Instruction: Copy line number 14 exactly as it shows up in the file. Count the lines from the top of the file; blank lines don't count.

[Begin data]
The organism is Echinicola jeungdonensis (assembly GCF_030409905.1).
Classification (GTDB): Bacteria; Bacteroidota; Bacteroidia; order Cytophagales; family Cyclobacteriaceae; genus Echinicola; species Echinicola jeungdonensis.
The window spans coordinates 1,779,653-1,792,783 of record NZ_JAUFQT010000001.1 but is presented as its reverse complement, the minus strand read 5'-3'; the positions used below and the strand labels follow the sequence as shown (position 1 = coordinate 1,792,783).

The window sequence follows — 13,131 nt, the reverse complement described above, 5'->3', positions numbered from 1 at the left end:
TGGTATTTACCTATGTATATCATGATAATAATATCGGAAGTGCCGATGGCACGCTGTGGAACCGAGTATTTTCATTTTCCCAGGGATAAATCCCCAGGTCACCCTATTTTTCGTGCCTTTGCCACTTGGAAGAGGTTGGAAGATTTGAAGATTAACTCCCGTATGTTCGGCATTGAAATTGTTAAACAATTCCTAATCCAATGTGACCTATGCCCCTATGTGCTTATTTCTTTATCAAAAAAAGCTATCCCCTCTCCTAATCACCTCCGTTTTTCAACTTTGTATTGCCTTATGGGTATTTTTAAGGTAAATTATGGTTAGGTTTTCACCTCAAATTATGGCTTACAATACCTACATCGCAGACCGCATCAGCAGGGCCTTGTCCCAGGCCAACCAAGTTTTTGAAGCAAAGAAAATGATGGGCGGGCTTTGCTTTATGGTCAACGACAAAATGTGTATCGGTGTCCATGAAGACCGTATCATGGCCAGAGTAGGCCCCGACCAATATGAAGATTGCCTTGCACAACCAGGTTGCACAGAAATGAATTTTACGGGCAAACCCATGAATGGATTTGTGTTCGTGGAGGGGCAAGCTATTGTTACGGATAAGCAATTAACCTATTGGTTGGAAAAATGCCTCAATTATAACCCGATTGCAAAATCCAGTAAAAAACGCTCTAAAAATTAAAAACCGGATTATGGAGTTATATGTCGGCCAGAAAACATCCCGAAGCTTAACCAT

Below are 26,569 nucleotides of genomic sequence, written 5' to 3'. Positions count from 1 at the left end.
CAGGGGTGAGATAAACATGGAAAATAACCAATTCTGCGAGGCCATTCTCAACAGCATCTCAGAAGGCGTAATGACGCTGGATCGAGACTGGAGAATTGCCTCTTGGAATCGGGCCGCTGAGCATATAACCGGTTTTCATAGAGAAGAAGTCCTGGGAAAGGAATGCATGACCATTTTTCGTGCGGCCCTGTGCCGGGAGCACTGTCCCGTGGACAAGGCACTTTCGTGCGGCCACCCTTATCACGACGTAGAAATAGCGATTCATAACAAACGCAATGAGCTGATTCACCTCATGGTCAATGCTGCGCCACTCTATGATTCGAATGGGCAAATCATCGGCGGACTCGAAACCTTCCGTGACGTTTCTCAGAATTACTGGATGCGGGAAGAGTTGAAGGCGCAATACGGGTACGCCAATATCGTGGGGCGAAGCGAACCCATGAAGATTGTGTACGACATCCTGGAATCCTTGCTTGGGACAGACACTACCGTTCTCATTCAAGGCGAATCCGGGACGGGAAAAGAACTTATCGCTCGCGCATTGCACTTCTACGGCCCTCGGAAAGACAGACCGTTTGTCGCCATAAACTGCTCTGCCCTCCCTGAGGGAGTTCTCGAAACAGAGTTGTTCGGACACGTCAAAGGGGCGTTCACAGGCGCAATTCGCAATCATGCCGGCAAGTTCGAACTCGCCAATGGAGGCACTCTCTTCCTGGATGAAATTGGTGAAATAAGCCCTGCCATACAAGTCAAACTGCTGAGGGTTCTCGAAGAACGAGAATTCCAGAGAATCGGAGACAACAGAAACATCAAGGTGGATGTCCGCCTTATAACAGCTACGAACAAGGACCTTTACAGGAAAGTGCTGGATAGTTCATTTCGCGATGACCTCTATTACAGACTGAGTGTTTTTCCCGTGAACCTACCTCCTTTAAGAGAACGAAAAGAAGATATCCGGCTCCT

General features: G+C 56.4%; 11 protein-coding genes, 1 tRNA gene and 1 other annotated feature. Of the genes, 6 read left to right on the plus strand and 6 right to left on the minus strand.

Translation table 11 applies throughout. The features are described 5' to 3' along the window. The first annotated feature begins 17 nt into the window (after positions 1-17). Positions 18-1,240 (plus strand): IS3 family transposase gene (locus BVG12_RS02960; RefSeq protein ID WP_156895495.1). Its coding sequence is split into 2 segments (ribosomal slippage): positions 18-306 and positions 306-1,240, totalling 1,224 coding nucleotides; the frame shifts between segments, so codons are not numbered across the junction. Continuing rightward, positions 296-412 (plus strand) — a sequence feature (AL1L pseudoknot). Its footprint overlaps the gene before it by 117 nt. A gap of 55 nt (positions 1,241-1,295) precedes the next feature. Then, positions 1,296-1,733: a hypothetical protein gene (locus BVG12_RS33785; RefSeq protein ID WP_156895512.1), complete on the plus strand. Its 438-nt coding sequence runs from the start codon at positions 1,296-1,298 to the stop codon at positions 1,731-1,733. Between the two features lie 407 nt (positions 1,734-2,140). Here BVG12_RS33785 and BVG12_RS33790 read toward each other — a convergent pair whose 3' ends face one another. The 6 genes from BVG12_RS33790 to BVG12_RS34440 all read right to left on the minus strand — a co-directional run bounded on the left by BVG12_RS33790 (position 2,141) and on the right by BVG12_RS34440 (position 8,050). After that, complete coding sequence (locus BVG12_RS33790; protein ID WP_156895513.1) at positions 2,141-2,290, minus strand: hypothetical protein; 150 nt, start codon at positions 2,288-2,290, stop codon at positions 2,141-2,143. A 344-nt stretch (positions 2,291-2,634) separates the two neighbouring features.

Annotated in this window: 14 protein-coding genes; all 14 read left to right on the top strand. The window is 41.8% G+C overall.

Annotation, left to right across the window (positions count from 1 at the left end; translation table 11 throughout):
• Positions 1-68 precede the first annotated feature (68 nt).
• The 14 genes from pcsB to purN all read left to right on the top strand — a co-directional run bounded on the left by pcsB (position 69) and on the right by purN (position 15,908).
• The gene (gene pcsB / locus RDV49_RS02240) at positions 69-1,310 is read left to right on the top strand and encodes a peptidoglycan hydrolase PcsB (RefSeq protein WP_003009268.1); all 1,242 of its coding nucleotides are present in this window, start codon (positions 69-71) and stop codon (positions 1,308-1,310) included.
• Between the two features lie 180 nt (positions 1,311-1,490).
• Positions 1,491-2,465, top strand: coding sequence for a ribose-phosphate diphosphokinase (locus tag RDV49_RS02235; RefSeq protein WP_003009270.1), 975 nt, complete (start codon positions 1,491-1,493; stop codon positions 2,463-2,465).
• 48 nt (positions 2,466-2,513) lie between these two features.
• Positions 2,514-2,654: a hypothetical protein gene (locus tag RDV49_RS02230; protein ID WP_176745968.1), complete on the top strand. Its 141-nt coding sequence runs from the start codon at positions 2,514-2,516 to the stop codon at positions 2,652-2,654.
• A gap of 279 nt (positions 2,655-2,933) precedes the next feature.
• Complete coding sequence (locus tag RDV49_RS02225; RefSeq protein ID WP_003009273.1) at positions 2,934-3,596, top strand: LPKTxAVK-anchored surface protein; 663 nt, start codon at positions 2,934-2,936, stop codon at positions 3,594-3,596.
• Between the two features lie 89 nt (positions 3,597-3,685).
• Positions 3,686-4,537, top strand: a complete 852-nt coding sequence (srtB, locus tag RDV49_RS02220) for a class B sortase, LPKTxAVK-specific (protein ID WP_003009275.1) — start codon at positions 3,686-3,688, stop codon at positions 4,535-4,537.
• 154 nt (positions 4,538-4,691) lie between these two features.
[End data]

• The gene (gene pcsB / locus RDV49_RS02240) at positions 69-1,310 is read left to right on the top strand and encodes a peptidoglycan hydrolase PcsB (RefSeq protein WP_003009268.1); all 1,242 of its coding nucleotides are present in this window, start codon (positions 69-71) and stop codon (positions 1,308-1,310) included.